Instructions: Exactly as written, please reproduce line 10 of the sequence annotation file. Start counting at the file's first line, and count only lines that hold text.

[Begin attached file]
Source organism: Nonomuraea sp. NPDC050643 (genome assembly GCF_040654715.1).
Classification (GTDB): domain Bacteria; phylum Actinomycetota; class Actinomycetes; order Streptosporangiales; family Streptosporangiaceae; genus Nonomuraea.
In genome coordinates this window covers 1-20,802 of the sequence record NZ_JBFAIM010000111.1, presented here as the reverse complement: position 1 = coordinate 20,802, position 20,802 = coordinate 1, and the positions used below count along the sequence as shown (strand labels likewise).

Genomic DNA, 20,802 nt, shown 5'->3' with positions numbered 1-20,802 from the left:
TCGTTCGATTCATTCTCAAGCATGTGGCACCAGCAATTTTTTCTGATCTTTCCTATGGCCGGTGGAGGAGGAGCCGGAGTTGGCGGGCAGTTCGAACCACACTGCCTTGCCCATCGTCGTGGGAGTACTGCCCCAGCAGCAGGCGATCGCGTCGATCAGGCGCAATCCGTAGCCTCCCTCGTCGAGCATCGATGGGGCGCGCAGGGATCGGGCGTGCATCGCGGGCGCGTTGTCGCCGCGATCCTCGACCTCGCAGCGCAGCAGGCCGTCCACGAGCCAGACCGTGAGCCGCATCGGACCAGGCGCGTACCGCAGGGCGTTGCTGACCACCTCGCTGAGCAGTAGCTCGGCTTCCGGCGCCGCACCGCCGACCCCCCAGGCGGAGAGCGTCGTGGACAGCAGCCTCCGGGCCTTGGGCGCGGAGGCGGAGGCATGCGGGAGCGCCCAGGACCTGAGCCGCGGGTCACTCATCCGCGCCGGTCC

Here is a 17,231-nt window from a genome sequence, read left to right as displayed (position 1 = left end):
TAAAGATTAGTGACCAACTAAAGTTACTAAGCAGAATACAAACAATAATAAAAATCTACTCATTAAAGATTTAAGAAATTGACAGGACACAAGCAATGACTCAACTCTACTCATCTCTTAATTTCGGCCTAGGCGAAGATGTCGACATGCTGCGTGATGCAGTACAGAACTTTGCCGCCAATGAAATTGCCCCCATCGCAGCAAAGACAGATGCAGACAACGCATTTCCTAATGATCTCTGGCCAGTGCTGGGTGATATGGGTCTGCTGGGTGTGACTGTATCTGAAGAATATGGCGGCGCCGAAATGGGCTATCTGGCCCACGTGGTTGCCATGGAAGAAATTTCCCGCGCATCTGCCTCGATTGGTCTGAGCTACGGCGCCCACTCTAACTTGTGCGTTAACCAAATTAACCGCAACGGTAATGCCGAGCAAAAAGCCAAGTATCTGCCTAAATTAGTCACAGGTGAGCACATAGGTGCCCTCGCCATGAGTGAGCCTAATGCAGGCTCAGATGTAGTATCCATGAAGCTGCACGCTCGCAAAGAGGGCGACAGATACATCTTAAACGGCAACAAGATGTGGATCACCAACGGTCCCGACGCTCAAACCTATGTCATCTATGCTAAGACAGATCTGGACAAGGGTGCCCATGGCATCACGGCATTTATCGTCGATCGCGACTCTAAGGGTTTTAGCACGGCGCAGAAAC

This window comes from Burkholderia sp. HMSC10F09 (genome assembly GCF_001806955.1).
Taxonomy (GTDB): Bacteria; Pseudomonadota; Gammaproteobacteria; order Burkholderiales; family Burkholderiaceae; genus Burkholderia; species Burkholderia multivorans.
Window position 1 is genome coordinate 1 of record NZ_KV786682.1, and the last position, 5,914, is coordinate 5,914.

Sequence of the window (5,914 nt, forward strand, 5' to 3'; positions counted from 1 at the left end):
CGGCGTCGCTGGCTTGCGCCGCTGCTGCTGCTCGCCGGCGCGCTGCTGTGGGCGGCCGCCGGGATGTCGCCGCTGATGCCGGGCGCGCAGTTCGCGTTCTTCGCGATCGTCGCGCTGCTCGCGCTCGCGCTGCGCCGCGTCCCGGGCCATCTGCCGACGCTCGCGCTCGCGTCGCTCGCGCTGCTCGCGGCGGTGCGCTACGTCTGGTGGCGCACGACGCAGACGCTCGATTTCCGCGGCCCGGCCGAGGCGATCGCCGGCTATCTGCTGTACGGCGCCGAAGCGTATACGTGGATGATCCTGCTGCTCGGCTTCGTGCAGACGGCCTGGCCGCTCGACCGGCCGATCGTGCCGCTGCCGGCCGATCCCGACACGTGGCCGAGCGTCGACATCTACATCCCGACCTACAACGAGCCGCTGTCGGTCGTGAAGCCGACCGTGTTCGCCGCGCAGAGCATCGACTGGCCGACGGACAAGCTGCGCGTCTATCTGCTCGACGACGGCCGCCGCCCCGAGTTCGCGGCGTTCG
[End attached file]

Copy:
Window position 1 is genome coordinate 1 of record NZ_KV786682.1, and the last position, 5,914, is coordinate 5,914.